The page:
In a bold move to boost its position in next-generation servers, chipmaker Advanced Micro Devices Inc. (AMD - Free Report) announced that it will acquire microserver start-up SeaMicro for $334 million, of which approximately $281 million will be paid in cash.
This would mark Advanced Micro’s first major acquisition under its new CEO Rory Read. The company expects the deal to increase its appealing to data center operators.
SeaMicro, based in Sunnyvale, California, makes energy-efficient servers that are used in data centers for cloud computing. It uses Intel (INTC - Free Report) chips in its next-generation servers, which offer dramatic reductions in power and space usage.
Recent industry reports suggest that out of the total energy supply in 2011, more than 2.5% was being used by data centers. Hence, efficiency remains a major concern for IT companies. SeaMicro’s technology dramatically reduces the power consumed by servers, while increasing compute density and bandwidth.
The acquisition of SeaMicro will boost the company’s offerings for cloud computing providers with a range of processor choices that reduce data center complexity and energy consumption.
Cloud computing has changed the dynamics of the data center and increased server usage. In fact, using the cloud has a number of benefits, the most significant of which is the cost advantage from sharing resources. This has, in fact resulted in its increased adoption across various industries. SeaMicro’s networking fabric allows hundreds of low-power processors to work together, saving both cost and time. However, proper management and usage of the technology is a prerequisite.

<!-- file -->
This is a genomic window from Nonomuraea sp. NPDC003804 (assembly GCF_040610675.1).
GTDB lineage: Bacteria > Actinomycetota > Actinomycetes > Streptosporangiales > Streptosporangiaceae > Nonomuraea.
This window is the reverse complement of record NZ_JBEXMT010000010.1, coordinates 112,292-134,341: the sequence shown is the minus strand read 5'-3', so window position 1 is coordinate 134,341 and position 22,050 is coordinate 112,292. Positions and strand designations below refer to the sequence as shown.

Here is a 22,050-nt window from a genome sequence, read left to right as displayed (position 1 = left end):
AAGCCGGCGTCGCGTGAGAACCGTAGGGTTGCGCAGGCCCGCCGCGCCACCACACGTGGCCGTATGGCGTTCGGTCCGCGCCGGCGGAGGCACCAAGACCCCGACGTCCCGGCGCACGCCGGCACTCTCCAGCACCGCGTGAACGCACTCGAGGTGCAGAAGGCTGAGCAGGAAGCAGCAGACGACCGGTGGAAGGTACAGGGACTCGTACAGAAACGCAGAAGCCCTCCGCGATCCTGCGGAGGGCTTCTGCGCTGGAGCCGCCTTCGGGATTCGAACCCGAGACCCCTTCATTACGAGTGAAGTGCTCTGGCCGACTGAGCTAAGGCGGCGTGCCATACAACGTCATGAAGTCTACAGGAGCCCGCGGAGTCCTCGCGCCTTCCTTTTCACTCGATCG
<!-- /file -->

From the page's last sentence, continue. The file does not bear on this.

The cloud computing market is expected to grow at a CAGR of 40.0% from 2010 to 2015, crossing $7.0 billion in revenues by 2015. According to the market research firm IDC, cloud data centers are projected to be the fastest growing segment of the server market through 2015. Cloud computing leads to improved services and elevated security requirements for companies that use it and the acquisition should help Advanced Micro tap this opportunity for long-term benefit.
Advanced Micro plans to offer the first Opteron processor-based solution that combines its technology with SeaMicro’s technology, in the second half of 2012. Hence, the acquisition is expected to be accretive to earnings only after 2012 and not in the near term.
However, most of Advanced Micro’s business is in chips for PCs that don’t have a meaningful presence in smartphones and tablets. In order to stay ahead of rivals like Intel and NVIDIA Corp (NVDA - Free Report) , we believe Advanced Micro also needs to enter these emerging markets.
Advanced Micro shares currently carry a Zacks Rank of #3, implying a Hold recommendation in the short term (1–3 months).